Lewis Hine caption: On right hand is Richard Fitzgerald, 53 Montgomery St., works in twisting room of Eclipse Mills, No. Adams. On left hand, Joseph Adams, 107 Front St., works in twisting room of Eclipse Mills,. Location: North Adams, Massachusetts, August 1911.
When I look at the boys in Lewis Hine’s nine photographs in North Adams, I think about the fact that in six years, their country will enter WWI, and many of them will no longer be working at the mill. Instead, they will be heading out of the city on troop trains, leaving their lively and mostly French-Canadian neighborhood along the Hoosic River. Some may never return. Those who do will face the Great Depression in another 10 years, when most will struggle to support a wife and young children, the youngest (boys) of which will reach draft age about the time the Japanese attack Pearl Harbor.
Hine shows us Richard Fitzgerald in several pictures, each time for one moment in his life, that’s all. Other than the date and the place he was photographed, we know virtually nothing about him. We don’t know what he is thinking and what his life has been like up to that time. Richard doesn’t know what he is destined to face in adulthood, though he may have already made some assumptions about that.
Lewis Hine caption: Workers in Eclipse Mills, North Adams. Location: North Adams, Massachusetts, August 1911.
After searching all the available North Adams records, finding several of the houses he lived in, walking through several large cemeteries and spending considerable time on the Internet, I pieced together as much information as I could, starting with the 1860 census record for Richard’s paternal grandparents, and ending with his death record in 1967.
Richard A. Fitzgerald’s mother, Anna, was born in Ireland, and his father, John, was a second-generation Irish-American born in Cambridge, New York, about 35 miles from North Adams. Richard was born in North Adams, on April 13, 1897. He was the youngest of five children, one of whom apparently died very young.
Richard’s early life was filled with tragedy. At the time of the photograph, he had already experienced the death of his paternal grandfather in 1900, the death of his 17-year-old brother in a job-related accident in 1901, the suicide of an uncle in 1903, and the death of his mother in 1909. Several months after he was photographed by Hine in August, Richard was confirmed at St. Francis Catholic Church; but two weeks before Christmas, his sister passed away less than three years after her marriage, leaving behind a young husband and two small children. In 1917, his paternal grandmother died; and two years later, his father died.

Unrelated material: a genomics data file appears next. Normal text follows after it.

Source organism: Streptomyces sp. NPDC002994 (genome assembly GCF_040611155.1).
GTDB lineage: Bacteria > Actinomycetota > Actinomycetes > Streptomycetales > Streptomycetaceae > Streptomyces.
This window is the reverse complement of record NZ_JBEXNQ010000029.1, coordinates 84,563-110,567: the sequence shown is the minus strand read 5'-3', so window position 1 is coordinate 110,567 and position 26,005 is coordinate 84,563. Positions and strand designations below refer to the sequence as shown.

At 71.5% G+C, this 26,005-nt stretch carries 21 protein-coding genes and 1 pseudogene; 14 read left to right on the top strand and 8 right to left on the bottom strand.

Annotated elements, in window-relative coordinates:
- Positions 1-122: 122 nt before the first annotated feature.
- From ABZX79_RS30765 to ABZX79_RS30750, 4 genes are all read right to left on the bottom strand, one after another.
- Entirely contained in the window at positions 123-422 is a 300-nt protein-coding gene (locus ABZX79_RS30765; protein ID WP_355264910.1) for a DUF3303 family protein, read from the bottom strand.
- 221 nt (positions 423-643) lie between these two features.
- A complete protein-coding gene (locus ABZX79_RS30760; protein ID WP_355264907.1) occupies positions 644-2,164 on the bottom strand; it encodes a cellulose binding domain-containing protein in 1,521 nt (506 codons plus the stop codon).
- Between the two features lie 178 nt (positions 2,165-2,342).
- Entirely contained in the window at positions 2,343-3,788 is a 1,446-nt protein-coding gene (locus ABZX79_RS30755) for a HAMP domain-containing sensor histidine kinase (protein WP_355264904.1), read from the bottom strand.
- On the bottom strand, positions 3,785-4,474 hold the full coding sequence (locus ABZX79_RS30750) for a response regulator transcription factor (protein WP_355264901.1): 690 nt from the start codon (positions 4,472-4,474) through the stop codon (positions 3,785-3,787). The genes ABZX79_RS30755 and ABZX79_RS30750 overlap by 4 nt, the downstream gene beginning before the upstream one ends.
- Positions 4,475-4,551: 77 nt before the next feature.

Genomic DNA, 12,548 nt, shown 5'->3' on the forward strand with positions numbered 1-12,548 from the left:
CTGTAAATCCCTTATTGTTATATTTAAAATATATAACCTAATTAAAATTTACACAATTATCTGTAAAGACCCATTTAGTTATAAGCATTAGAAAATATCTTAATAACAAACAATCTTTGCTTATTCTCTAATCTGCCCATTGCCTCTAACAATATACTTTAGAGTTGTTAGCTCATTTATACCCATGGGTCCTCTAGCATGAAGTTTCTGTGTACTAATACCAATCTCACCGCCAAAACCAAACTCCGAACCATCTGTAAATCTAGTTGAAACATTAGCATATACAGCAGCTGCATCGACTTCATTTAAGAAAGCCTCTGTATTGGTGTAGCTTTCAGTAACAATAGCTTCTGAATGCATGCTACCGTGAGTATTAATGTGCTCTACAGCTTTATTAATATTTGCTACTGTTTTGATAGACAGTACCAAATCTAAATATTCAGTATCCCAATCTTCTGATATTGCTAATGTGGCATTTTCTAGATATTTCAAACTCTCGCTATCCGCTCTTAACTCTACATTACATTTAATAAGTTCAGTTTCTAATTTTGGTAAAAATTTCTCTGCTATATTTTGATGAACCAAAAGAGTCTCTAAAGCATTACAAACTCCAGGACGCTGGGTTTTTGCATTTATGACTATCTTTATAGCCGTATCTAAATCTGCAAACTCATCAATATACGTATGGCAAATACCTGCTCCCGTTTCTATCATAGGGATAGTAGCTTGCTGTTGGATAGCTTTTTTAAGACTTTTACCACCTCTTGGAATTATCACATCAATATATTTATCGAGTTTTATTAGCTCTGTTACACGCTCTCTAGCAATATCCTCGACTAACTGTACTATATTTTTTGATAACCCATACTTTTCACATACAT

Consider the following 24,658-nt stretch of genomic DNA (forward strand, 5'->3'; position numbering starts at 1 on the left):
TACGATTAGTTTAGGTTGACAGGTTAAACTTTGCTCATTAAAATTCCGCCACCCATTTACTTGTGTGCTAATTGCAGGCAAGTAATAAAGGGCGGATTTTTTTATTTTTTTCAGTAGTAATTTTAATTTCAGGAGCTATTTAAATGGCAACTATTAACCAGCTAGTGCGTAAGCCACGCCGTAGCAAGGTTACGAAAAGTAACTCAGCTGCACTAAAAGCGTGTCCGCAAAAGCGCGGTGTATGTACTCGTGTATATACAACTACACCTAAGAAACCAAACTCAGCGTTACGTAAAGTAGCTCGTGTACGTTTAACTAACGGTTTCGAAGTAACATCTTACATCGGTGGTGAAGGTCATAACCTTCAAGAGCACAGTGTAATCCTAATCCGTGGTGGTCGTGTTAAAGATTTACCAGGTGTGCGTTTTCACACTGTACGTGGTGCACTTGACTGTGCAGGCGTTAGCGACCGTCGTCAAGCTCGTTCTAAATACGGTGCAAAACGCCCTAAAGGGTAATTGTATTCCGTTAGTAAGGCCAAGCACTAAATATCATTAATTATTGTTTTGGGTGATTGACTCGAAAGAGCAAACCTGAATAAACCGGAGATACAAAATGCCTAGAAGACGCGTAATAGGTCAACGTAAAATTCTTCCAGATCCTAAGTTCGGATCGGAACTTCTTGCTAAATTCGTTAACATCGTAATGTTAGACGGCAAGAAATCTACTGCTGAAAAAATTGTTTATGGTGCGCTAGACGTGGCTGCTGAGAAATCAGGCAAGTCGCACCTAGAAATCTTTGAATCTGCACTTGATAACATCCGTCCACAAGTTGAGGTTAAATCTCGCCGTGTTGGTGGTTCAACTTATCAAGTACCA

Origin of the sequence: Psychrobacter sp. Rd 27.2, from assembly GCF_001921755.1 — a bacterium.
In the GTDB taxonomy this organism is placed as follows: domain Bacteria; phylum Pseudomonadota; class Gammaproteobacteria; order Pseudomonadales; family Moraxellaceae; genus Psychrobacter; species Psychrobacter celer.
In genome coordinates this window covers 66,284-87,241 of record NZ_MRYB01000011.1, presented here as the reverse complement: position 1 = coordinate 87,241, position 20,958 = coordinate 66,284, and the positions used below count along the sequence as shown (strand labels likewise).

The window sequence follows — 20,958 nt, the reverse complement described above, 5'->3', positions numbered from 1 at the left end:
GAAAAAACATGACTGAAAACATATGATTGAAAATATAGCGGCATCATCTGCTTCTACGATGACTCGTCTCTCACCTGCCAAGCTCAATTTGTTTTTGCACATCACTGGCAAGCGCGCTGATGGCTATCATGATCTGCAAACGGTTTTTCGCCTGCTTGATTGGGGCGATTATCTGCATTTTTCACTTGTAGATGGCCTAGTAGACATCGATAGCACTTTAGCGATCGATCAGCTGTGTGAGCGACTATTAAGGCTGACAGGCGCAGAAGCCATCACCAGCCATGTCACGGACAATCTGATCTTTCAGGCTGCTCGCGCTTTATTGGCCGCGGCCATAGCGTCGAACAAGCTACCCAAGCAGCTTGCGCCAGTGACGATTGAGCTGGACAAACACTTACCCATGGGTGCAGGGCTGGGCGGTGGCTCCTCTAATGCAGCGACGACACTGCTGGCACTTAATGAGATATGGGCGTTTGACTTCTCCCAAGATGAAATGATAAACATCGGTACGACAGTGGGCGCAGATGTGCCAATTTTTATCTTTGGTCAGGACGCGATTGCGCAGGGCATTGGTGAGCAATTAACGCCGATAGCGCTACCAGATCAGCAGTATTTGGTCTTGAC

I found only one living descendant, Mary, who lives in North Adams. Her grandmother was Alice Fitzgerald, the sister who had died in 1911. Mary had never heard of Richard, who would have been her great uncle. But she was excited when I gave her copies of the photographs and the documents I had obtained. Up to that point, she knew almost nothing about the Fitzgerald side of her family.
Since I was unable to find anyone who remembers him, we may never know what the rest of his life was like, and what kind of a person he turned out to be. I do know that he lived in North Adams until about 1922, and then moved to the Boston area, apparently to live with his older brother John, with whom he was living in 1930, according to the 1930 census. At that time, Richard’s occupation was given as truck driver. According to military records, he enlisted in the US Army in 1942, in Boston. He was listed as a “semi-skilled route man,” with a grammar school education. He passed away in the Boston suburb of Brighton, on March 8, 1967, just a month before his 70th birthday. His obituary listed no survivors.
Although Lewis Hine stated in one of the captions that Richard lived at 53 Montgomery Street, the city directory shows that he was living at 63 Montgomery Street. The house is about a two-minute walk from the Eclipse Mill.
Lewis Hine caption: A group of mill workers. Albert Duquette on top. Eclippse [i.e., Eclipse] Mills, North Adams, Mass. 1911. Noon. Richard K. Conant, Witness. Location: North Adams, Massachusetts, August 1911.
All articles below from the North Adams Transcript.
*Story published in 2009.